The Government has this week announced further proposed changes to criminal law and procedure.
The taking of non-consensual photographs or video recordings of breastfeeding mothers will be made a specific offence punishable by up to two years in prison.
It covers situations where the motive is to obtain sexual gratification, or to cause humiliation, distress or alarm.
Similar legislation introduced by the Government in 2019 that criminalised “upskirting” has led to more than 30 prosecutions since it became law.
Ministers are changing the law to “protect mums from being harassed no matter where they choose to breastfeed.”
Deputy Prime Minister, Lord Chancellor and Secretary of State for Justice, Dominic Raab said:
“We are committed to doing everything we can to protect women, make them feel safer, and give them greater confidence in the justice system.
We’re giving the victims of domestic abuse longer to report the offence to the police – so abusers don’t evade justice. And we will introduce a new offence to stop people filming or taking photos of mothers breastfeeding without their consent – because no new mum should be harassed in this way.”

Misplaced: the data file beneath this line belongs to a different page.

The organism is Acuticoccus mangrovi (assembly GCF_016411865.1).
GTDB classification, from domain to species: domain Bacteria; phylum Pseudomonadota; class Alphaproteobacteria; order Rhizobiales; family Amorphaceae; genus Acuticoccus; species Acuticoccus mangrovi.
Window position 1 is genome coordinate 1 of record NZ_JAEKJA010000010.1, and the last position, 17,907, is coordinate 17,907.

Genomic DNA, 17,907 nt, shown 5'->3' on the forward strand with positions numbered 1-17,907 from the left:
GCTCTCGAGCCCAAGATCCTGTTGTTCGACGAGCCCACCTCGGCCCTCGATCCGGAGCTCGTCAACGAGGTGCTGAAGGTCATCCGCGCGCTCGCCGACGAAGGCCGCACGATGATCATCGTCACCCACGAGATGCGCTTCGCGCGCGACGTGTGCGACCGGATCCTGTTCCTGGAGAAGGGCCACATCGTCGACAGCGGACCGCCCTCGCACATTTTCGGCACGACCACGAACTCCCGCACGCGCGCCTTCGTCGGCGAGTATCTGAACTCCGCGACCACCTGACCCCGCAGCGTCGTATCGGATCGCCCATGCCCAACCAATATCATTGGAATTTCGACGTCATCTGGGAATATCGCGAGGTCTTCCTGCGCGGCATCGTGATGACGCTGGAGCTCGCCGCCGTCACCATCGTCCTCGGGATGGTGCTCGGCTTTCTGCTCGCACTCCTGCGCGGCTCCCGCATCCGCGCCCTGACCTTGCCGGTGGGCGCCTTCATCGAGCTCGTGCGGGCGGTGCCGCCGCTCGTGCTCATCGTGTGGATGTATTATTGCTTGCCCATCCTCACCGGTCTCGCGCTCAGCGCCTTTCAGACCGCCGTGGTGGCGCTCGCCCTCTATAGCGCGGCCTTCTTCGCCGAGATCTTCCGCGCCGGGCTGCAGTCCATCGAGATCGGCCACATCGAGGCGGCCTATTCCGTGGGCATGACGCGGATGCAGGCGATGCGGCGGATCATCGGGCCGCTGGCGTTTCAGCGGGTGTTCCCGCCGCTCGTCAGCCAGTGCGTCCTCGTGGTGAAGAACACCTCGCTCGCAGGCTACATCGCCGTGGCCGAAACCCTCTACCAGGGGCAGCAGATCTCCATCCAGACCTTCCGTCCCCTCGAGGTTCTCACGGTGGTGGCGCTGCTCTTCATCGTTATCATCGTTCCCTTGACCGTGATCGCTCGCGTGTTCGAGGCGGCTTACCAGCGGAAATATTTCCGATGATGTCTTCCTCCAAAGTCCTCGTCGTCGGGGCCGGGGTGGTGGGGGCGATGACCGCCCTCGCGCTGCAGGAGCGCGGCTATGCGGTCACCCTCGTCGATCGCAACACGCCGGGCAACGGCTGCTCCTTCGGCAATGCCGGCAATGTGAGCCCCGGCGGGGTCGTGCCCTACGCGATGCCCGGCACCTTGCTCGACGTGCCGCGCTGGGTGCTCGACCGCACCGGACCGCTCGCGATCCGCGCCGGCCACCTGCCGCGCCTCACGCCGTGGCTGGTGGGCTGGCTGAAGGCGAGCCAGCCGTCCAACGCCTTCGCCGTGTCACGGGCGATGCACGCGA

The Law Commission is currently conducting a broader review of the law on taking, making and sharing intimate images without consent, including breastfeeding photography. The Government will consider the recommendations of the Law Commission’s review when they are published (currently expected in spring 2022) and any further changes to criminal offences in this area that may be needed to protect victims further.
Domestic Abuse Proposals
In most cases, the offence of common assault is triable only in a magistrates’ court, and the prosecution must start proceedings no more than six months after the alleged offence. There is an exception concerning assaults on emergency workers.
The Government has signalled an intention to extend the time limit for the commencement of prosecutions where the alleged offence is committed in a domestic context.
An amendment to the Police, Crime, Sentencing and Courts Bill will change the time limit to six months from the date the incident is formally reported to the police – with an overall time limit of two years from the offence to bring a prosecution.
This proposed change is on the basis that:
“Domestic abuse is often reported late relative to other crimes; so this will ensure victims have enough time to seek justice and that perpetrators answer for their actions.”
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